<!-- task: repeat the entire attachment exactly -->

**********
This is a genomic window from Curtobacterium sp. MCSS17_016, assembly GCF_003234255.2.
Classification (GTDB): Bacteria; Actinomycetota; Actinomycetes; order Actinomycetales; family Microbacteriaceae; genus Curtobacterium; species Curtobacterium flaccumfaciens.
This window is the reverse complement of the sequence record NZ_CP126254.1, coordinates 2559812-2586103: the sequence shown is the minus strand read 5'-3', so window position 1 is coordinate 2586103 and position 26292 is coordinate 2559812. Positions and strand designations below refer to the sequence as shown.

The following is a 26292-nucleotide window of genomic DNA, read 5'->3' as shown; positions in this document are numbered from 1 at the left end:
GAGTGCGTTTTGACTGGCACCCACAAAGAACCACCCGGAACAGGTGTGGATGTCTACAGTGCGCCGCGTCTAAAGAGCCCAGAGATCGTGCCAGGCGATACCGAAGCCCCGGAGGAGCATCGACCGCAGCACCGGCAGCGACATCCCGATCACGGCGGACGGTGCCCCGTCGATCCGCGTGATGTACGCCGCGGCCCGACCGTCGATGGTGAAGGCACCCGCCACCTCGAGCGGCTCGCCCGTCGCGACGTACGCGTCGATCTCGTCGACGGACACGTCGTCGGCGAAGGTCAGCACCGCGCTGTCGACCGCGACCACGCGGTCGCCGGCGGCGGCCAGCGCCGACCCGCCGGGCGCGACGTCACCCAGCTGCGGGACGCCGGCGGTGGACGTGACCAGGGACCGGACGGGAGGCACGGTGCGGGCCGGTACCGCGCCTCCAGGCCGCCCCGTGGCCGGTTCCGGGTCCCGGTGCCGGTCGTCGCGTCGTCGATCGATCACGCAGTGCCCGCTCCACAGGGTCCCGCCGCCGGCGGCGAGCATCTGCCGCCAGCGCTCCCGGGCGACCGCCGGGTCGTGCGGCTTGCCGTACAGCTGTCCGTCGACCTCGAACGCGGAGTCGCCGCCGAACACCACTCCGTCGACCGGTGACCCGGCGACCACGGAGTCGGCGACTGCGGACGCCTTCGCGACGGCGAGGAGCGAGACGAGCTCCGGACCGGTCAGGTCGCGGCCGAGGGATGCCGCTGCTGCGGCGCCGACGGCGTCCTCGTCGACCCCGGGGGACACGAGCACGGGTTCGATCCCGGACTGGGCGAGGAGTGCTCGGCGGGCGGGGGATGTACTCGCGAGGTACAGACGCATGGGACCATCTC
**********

This is a genomic window from Curtobacterium sp. MCSS17_016, assembly GCF_003234255.2.
Classification (GTDB): Bacteria; Actinomycetota; Actinomycetes; order Actinomycetales; family Microbacteriaceae; genus Curtobacterium; species Curtobacterium flaccumfaciens.
This window is the reverse complement of the sequence record NZ_CP126254.1, coordinates 2559812-2586103: the sequence shown is the minus strand read 5'-3', so window position 1 is coordinate 2586103 and position 26292 is coordinate 2559812. Positions and strand designations below refer to the sequence as shown.

The following is a 26292-nucleotide window of genomic DNA, read 5'->3' as shown; positions in this document are numbered from 1 at the left end:
GAGTGCGTTTTGACTGGCACCCACAAAGAACCACCCGGAACAGGTGTGGATGTCTACAGTGCGCCGCGTCTAAAGAGCCCAGAGATCGTGCCAGGCGATACCGAAGCCCCGGAGGAGCATCGACCGCAGCACCGGCAGCGACATCCCGATCACGGCGGACGGTGCCCCGTCGATCCGCGTGATGTACGCCGCGGCCCGACCGTCGATGGTGAAGGCACCCGCCACCTCGAGCGGCTCGCCCGTCGCGACGTACGCGTCGATCTCGTCGACGGACACGTCGTCGGCGAAGGTCAGCACCGCGCTGTCGACCGCGACCACGCGGTCGCCGGCGGCGGCCAGCGCCGACCCGCCGGGCGCGACGTCACCCAGCTGCGGGACGCCGGCGGTGGACGTGACCAGGGACCGGACGGGAGGCACGGTGCGGGCCGGTACCGCGCCTCCAGGCCGCCCCGTGGCCGGTTCCGGGTCCCGGTGCCGGTCGTCGCGTCGTCGATCGATCACGCAGTGCCCGCTCCACAGGGTCCCGCCGCCGGCGGCGAGCATCTGCCGCCAGCGCTCCCGGGCGACCGCCGGGTCGTGCGGCTTGCCGTACAGCTGTCCGTCGACCTCGAACGCGGAGTCGCCGCCGAACACCACTCCGTCGACCGGTGACCCGGCGACCACGGAGTCGGCGACTGCGGACGCCTTCGCGACGGCGAGGAGCGAGACGAGCTCCGGACCGGTCAGGTCGCGGCCGAGGGATGCCGCTGCTGCGGCGCCGACGGCGTCCTCGTCGACCCCGGGGGACACGAGCACGGGTTCGATCCCGGACTGGGCGAGGAGTGCTCGGCGGGCGGGGGATGTACTCGCGAGGTACAGACGCATGGGACCATCTC